While having the pleasure of working in a beautiful neighborhood in Newcastle, NH recently, I was approached, on separate occasions, by 2 friendly neighbors. Both of these gentlemen were astute “Do -It- Yourselfers” in want of information. All of the homes in the neighborhood were built about 20 – 25 years ago and are beginning to have some of the same issues. They’ve got roofs that are starting to show minor problems, roof boots that have dried out and cracked, windows that have exceeded their serviceable life, and generalized exterior rot. Both neighbors seemed to want to see how we handle some of these things, and determine for themselves whether there is anything of value they might be able to take from it.
Because I want this blog and this website to be a resource, I figure I might as well share my approach to some of these things that people seem interested in learning about. In this case,
the front door threshold had been replaced at some point with a pine threshold. It rotted at the corners, where the storm door side tracks sit on top of it. Also, the door surround had been patched with new pine in places, and it too was in need of attention. Originally, I didn’t think about writing a blog for this project, so the beginning pictures could have been better.
In this third picture, you’ll see the short section of pine that was used for a previous patch. The predecessor chose clear pine instead of primed finger jointed. Very conscientious. He/she also cut an angle at the top of the piece which created what we call a scarf joint, or some would call a weather cut. This is important. The patch had also been primed on all sides, including the scarf joint at the top. This is even more important when using wood.
But the patch, beginning at the top right corner, had begun it’s rapid descent down the drain anyhow. How come? Well briefly, (I’ll save the real meat and potatoes of this one for another blog post) because pine available today for exterior projects is complete garbage. Be as conscientious as you want, it’s still going to fail prematurely, everytime.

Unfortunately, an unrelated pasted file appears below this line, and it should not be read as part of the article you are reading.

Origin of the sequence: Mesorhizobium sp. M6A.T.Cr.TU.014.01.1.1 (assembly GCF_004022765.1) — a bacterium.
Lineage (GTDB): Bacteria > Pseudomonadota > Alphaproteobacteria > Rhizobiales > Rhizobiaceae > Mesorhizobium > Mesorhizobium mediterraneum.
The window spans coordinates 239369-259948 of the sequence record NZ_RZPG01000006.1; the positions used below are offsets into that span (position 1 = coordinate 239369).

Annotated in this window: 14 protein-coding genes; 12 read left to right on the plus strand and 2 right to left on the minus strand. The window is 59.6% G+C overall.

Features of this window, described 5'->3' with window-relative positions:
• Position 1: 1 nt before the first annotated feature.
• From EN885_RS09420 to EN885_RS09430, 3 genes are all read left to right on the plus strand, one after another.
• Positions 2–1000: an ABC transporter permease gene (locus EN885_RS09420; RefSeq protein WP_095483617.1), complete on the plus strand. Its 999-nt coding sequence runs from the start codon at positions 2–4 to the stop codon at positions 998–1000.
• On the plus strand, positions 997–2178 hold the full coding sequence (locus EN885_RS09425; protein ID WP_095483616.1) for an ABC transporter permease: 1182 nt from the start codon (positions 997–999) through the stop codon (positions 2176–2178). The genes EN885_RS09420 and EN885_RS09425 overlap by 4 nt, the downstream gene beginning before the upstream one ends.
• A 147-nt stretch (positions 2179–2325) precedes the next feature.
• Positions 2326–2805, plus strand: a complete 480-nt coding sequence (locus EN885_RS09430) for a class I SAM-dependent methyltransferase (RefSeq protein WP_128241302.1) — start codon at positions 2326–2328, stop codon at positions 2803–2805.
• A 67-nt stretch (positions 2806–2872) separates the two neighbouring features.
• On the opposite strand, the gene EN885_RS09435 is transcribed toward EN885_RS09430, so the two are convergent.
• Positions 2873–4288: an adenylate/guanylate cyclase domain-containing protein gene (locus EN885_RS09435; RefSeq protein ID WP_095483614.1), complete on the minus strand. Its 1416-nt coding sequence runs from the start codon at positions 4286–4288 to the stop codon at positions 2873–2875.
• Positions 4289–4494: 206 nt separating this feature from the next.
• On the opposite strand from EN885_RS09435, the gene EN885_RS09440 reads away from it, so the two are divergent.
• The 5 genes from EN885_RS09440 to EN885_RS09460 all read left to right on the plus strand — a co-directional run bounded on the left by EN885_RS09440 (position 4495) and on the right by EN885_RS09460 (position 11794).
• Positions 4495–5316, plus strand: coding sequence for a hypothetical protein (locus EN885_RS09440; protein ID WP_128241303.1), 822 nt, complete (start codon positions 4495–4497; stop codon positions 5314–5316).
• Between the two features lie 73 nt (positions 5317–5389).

So,I chose to replace these vulnerable components with pvc board and trim. Nothing comes without it’s pricetag, however. And these products have their pricey tag.
Additionally, they must be used with the utmost care and attention to detail, or suffer the wrath of buyer’s remorse.
The brand I use is Azek. A 1 x 12
comes 18′ long and can shrink as much as 3/4″ lengthwise depending on ambient temperature. Typical wood boards shrink and expand with changes in
moisture, and in greatest fluctuation across their width (the 5-1/2″ width for a 1 x 6). Pvc boards shrink and expand with thermal changes, and in greatest fluctuation along their length (18′ for a typical board that is uncut). Therefore it can be entirely expected that if you install an 18′ 1 x 12 that butts into 2 perpendicular wood surfaces on an 80 degree day in the sun, and then come back to visit (this is where being a remodeling carpenter with repeat customers becomes priceless) during November on a
40 degree day, you will probably see a gap at each end approaching 3/8 of an inch!!!!
But, with a whole bunch of awesomeness (I’m actually dusting off the tops of my shoulders while typing) these problems can be averted. I’ve built a deck, during the summer, with 1 x 8 trimboards totaling 39 feet joined together. I went back for another stage of construction during the winter, and none of the joints had opened a whisker.
I was very reluctant to use the super-spectacular new virtually invisible fastening method for these products, but with a bit of coaching from some of the younger guys that were more open to these things, I fell head over heels. The screws are made by Cortex. You just sink ‘em deep with no pre-drilling, and then tap in a pvc plug with your hammer. Boom! Nothing ever happened here. Stainless finish nails can sheer off under the right expansion and contraction conditions.